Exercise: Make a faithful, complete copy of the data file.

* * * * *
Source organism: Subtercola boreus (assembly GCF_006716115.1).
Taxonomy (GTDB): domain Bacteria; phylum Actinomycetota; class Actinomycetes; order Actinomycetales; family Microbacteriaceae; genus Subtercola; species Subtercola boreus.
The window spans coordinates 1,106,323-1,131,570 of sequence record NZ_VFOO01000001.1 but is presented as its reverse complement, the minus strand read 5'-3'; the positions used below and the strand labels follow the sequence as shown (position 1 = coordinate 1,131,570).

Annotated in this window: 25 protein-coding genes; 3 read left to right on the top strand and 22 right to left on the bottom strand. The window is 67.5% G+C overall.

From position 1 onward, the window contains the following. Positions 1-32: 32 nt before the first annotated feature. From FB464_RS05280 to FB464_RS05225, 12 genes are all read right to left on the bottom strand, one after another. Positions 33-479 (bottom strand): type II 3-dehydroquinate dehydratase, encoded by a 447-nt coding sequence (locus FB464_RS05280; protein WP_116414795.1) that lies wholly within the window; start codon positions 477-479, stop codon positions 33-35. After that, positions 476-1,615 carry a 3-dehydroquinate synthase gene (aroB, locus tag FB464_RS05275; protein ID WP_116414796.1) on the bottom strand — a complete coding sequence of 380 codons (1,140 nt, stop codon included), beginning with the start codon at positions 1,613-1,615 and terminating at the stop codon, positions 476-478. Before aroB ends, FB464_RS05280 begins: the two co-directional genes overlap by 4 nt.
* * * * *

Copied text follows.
Source organism: Subtercola boreus (assembly GCF_006716115.1).
Taxonomy (GTDB): domain Bacteria; phylum Actinomycetota; class Actinomycetes; order Actinomycetales; family Microbacteriaceae; genus Subtercola; species Subtercola boreus.
The window spans coordinates 1,106,323-1,131,570 of sequence record NZ_VFOO01000001.1 but is presented as its reverse complement, the minus strand read 5'-3'; the positions used below and the strand labels follow the sequence as shown (position 1 = coordinate 1,131,570).

Annotated in this window: 25 protein-coding genes; 3 read left to right on the top strand and 22 right to left on the bottom strand. The window is 67.5% G+C overall.

From position 1 onward, the window contains the following. Positions 1-32: 32 nt before the first annotated feature. From FB464_RS05280 to FB464_RS05225, 12 genes are all read right to left on the bottom strand, one after another. Positions 33-479 (bottom strand): type II 3-dehydroquinate dehydratase, encoded by a 447-nt coding sequence (locus FB464_RS05280; protein WP_116414795.1) that lies wholly within the window; start codon positions 477-479, stop codon positions 33-35. After that, positions 476-1,615 carry a 3-dehydroquinate synthase gene (aroB, locus tag FB464_RS05275; protein ID WP_116414796.1) on the bottom strand — a complete coding sequence of 380 codons (1,140 nt, stop codon included), beginning with the start codon at positions 1,613-1,615 and terminating at the stop codon, positions 476-478. Before aroB ends, FB464_RS05280 begins: the two co-directional genes overlap by 4 nt.